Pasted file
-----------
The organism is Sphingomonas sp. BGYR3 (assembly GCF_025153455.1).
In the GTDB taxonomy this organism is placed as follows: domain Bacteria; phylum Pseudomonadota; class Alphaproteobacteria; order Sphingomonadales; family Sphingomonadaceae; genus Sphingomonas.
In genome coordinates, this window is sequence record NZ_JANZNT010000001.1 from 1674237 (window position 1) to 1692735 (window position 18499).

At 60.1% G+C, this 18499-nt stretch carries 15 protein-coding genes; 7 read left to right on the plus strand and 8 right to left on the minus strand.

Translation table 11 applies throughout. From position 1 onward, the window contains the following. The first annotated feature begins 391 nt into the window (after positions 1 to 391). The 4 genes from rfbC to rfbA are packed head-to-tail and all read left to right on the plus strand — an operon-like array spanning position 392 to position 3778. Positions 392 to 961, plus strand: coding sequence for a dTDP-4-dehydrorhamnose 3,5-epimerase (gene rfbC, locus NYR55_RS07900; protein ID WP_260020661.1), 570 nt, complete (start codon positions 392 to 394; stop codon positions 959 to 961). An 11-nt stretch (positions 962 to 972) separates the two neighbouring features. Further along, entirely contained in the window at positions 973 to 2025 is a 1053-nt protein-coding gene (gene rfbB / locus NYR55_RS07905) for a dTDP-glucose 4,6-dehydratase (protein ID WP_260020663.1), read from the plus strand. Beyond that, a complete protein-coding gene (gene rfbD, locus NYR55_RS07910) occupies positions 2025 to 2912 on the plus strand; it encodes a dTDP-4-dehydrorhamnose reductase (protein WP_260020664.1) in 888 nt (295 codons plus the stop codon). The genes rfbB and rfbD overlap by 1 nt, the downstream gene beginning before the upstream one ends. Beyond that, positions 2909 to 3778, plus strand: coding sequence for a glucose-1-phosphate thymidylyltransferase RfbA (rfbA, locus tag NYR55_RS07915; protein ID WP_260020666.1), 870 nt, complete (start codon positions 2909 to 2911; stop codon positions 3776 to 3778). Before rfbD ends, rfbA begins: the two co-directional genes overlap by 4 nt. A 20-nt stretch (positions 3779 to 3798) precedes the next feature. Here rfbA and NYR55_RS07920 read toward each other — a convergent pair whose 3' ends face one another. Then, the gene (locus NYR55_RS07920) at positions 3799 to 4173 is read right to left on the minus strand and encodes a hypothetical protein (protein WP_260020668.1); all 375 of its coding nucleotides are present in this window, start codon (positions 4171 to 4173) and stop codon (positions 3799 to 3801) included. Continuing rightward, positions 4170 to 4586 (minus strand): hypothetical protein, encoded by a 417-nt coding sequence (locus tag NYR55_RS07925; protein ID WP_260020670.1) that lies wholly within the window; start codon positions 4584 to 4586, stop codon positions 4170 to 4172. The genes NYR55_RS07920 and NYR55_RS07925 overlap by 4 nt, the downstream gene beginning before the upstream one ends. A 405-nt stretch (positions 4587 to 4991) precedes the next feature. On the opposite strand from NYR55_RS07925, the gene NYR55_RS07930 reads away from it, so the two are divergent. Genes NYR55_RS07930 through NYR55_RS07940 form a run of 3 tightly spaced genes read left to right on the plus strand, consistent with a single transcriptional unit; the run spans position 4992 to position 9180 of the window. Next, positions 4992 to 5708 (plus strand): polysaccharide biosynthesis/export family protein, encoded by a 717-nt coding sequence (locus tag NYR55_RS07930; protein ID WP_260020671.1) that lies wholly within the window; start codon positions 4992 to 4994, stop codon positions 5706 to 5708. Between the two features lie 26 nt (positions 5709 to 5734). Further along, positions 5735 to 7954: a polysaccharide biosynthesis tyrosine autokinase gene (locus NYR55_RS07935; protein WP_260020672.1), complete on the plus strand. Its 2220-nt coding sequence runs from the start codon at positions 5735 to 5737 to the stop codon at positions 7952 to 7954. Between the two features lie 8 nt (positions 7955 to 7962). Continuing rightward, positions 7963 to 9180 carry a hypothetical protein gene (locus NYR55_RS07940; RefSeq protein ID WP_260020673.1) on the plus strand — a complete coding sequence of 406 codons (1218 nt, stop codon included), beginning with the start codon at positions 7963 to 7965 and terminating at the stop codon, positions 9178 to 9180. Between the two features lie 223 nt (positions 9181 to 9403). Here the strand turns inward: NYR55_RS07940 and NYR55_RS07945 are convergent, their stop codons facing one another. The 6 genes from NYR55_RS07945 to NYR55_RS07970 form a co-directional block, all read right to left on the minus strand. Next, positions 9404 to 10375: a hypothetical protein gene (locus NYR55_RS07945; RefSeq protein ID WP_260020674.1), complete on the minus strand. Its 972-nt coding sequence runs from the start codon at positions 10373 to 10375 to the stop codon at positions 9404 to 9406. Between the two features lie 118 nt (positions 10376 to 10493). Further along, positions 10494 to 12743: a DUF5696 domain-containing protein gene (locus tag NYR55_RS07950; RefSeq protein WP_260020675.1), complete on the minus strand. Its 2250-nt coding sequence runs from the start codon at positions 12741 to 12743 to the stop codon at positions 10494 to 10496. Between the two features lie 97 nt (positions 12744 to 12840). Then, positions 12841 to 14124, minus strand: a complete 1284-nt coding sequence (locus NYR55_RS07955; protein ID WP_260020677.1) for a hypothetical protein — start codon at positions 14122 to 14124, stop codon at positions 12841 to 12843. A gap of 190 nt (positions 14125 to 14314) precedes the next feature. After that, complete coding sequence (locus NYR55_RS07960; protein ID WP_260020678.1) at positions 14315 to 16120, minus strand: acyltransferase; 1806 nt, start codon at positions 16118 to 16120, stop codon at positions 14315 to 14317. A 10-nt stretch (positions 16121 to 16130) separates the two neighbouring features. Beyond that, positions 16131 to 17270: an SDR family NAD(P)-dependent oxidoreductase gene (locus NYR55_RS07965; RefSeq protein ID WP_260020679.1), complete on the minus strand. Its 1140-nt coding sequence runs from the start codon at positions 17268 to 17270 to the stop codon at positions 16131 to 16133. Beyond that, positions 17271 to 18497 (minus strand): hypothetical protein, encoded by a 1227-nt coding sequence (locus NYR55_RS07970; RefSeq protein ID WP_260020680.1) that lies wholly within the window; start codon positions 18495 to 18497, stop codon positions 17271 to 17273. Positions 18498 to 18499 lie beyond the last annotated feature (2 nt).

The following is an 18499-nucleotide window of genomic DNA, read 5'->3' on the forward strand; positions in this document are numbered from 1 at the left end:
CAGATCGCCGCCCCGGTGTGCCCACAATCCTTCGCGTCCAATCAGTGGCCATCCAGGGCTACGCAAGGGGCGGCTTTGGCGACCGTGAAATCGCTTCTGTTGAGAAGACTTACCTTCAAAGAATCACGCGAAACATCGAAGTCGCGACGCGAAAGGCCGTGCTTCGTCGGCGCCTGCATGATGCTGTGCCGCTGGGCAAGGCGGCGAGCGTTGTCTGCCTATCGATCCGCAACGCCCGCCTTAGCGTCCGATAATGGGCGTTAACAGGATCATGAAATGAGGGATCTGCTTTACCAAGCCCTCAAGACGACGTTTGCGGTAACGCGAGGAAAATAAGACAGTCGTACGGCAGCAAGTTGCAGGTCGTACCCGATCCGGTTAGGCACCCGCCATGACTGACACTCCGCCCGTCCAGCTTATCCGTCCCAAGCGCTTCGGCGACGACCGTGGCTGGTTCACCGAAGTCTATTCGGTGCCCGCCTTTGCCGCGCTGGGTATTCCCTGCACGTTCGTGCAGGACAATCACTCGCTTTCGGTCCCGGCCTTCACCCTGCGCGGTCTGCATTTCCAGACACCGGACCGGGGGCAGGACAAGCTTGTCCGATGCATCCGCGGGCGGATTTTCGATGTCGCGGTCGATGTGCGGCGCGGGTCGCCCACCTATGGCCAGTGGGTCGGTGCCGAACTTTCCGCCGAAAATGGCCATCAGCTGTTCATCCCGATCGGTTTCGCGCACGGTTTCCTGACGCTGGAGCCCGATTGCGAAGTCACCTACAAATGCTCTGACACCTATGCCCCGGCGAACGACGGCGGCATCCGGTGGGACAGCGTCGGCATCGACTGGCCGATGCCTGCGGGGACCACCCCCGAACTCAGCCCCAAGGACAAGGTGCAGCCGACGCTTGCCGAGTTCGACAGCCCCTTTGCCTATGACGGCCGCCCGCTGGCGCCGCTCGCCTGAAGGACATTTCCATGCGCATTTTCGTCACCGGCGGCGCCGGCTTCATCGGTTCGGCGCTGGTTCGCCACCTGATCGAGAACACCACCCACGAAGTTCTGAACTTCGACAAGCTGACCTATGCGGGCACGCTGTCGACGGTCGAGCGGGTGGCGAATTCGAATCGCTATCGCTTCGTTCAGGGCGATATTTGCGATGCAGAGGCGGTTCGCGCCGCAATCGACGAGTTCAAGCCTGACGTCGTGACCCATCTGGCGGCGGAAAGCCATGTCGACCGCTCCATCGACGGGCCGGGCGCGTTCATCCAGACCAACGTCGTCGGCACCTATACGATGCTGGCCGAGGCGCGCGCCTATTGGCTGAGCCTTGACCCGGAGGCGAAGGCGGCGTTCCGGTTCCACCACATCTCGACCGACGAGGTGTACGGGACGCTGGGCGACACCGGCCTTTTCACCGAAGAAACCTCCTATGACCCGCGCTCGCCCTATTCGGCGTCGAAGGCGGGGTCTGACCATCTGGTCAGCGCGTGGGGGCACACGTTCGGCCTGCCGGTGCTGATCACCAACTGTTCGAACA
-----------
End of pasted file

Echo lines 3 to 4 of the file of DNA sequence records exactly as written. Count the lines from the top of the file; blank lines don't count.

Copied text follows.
In genome coordinates, this window is sequence record NZ_JANZNT010000001.1 from 1674237 (window position 1) to 1692735 (window position 18499).

At 60.1% G+C, this 18499-nt stretch carries 15 protein-coding genes; 7 read left to right on the plus strand and 8 right to left on the minus strand.